The New Ideal
This is a famous painting from 1638 by Peter Paul Rubins called The Three Graces. These women depict the Goddess daughters of Zeus, and in 17th century standards, they are exquisitely beautiful.
The first time I laid eyes on a "Rubinesque" woman I couldn't stop playing the 'what if' game. What if I lived in a time when frizzy hair, hamstring cellulite and a big ass were ideal? What if famous painters were knocking down the drawbridge to my castle (because I would totes live in a castle) for the privilege to paint my perfect, bodacious curves onto canvas. What if there was a poor, thin peasant women who cherished every inch, and tried hard to keep, her postpartum body because it was the only time she thought she was truly beautiful? What if that ideal body type never changed and instead of today's rail-thin models there were the likes of these women, scantily clad in lace and diamond-studded bras sashaying down the catwalk with their plump, washed-out thighs rubbing together then turning toward the camera in a recalcitrant, droopy-eyed look of arrogance before whipping their fro around and smacking their ass with an audible THWAP? The subsequent butt giggle prompting an uproariously loud applause and gasps of awe from the crowd and then teenage boys everywhere would replay that shit on YouTube in slow mo. Seriously. What if?
At any given moment in history there are a set of popular "ideals." The lucky individuals possessing those ideals are deemed most worthy. Today, it's the man with the Rolex, hot car and hotter wife. It's the woman with the perfectly spray-tanned yoga-body and Channel sunglasses. It's Jennifer Anniston, Kobe Bryant, the tall, blonde girl with the blue eyes and the Ivy League-er. These are the ones in our society, in our time, who have been anointed with the crown of worthiness. The rest of us are left to play the 'what if' game.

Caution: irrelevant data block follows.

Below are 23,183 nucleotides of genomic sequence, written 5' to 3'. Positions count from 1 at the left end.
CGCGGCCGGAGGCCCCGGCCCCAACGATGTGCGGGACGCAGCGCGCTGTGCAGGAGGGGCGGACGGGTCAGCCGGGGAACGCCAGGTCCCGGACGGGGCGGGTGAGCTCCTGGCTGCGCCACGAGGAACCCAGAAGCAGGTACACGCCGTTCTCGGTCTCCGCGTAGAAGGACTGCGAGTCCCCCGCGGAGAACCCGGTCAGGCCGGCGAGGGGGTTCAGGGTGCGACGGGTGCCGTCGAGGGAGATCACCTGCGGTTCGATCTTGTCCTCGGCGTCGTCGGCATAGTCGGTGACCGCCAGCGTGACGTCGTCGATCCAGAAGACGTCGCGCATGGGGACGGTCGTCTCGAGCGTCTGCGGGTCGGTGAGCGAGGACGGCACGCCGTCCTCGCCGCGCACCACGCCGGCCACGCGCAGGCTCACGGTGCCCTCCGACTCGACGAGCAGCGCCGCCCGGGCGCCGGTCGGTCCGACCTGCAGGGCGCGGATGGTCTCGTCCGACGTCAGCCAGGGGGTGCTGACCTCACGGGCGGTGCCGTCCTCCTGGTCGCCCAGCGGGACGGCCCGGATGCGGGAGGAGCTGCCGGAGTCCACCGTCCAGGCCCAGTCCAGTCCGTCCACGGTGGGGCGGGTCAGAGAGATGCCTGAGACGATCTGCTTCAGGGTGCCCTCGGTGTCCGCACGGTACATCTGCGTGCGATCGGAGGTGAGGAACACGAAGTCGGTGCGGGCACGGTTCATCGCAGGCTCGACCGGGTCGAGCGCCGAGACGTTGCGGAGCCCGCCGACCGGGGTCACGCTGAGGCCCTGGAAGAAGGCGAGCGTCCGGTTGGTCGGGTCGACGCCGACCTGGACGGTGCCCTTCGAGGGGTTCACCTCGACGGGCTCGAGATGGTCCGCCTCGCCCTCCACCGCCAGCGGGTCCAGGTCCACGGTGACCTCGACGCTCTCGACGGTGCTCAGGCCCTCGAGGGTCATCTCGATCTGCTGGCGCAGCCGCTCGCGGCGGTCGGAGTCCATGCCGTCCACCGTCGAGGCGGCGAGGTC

But what if suddenly it was all different? What if, instead of perpetuating an ideal anything, we realized that every last one of us is the ideal everything. What if we realized that whether it be the 17th century or the 27th, people are all the same and worthy just the way they were born and by holding up some ideal on a pedestal is only perpetuating our illusion of separateness? Of someone being better than, or worse, more worthy of?
In the end, we are all the same. We all decompose into the same organic parts from whence we came so why not realize that while we're here sharing the same planet and the same moment in time, we are all deserving of the same love, kindness, adoration and respect?
Even if we happen to be gay.
Just because it's 2012 and being gay isn't the ideal standard it shouldn't mean that one should be made to feel less worthy of the equality most of us take for granted.
I the new ideal should be to stop creating ideals. And even if some people insist on having them, the rest of us should stop perpetuating them with our own feelings of inadequacy. It's time to start accepting one another as is...to live and let live...to be and let be... and to realize that times change, and as sad as it makes me that pouchy tummies went out of favor 400 years ago, it's okay, I'm okay. It seems to me that the 21st century is as good a time as any to perpetuate the only true ideal which is Love. Simply, L.O.V.E.
But for the record, I would have totes been the Beyonce of the 17th century. Just sayin'.
And also, these women kinda look like lesbians, which was probably totes no big deal back then, too. Just sayin'.
"The love that you withhold is the pain you carry lifetime after lifetime." ~Alex Collier
More thoughtful posts on mothering, wifing, womaning, writing and life at www.shannonlell.com